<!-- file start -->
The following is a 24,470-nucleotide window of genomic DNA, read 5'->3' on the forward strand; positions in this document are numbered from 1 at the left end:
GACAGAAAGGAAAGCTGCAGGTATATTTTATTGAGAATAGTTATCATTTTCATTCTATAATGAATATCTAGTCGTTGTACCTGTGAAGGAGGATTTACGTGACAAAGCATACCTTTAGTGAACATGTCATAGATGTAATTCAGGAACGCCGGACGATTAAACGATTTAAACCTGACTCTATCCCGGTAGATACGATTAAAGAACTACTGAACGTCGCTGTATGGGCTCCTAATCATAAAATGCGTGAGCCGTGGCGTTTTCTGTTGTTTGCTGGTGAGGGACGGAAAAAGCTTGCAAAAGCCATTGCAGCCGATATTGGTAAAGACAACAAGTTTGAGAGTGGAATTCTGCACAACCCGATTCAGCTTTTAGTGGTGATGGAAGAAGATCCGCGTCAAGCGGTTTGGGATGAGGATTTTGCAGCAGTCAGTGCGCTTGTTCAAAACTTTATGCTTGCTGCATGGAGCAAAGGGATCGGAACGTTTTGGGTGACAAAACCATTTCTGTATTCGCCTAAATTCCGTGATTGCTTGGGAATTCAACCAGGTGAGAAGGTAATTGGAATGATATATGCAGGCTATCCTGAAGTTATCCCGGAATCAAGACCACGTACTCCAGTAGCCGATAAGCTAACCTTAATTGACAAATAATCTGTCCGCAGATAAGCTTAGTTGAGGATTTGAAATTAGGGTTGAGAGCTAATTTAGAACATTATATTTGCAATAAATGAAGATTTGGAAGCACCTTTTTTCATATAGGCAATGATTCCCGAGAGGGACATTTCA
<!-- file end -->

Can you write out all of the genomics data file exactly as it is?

The following is a 24,470-nucleotide window of genomic DNA, read 5'->3' on the forward strand; positions in this document are numbered from 1 at the left end:
GACAGAAAGGAAAGCTGCAGGTATATTTTATTGAGAATAGTTATCATTTTCATTCTATAATGAATATCTAGTCGTTGTACCTGTGAAGGAGGATTTACGTGACAAAGCATACCTTTAGTGAACATGTCATAGATGTAATTCAGGAACGCCGGACGATTAAACGATTTAAACCTGACTCTATCCCGGTAGATACGATTAAAGAACTACTGAACGTCGCTGTATGGGCTCCTAATCATAAAATGCGTGAGCCGTGGCGTTTTCTGTTGTTTGCTGGTGAGGGACGGAAAAAGCTTGCAAAAGCCATTGCAGCCGATATTGGTAAAGACAACAAGTTTGAGAGTGGAATTCTGCACAACCCGATTCAGCTTTTAGTGGTGATGGAAGAAGATCCGCGTCAAGCGGTTTGGGATGAGGATTTTGCAGCAGTCAGTGCGCTTGTTCAAAACTTTATGCTTGCTGCATGGAGCAAAGGGATCGGAACGTTTTGGGTGACAAAACCATTTCTGTATTCGCCTAAATTCCGTGATTGCTTGGGAATTCAACCAGGTGAGAAGGTAATTGGAATGATATATGCAGGCTATCCTGAAGTTATCCCGGAATCAAGACCACGTACTCCAGTAGCCGATAAGCTAACCTTAATTGACAAATAATCTGTCCGCAGATAAGCTTAGTTGAGGATTTGAAATTAGGGTTGAGAGCTAATTTAGAACATTATATTTGCAATAAATGAAGATTTGGAAGCACCTTTTTTCATATAGGCAATGATTCCCGAGAGGGACATTTCA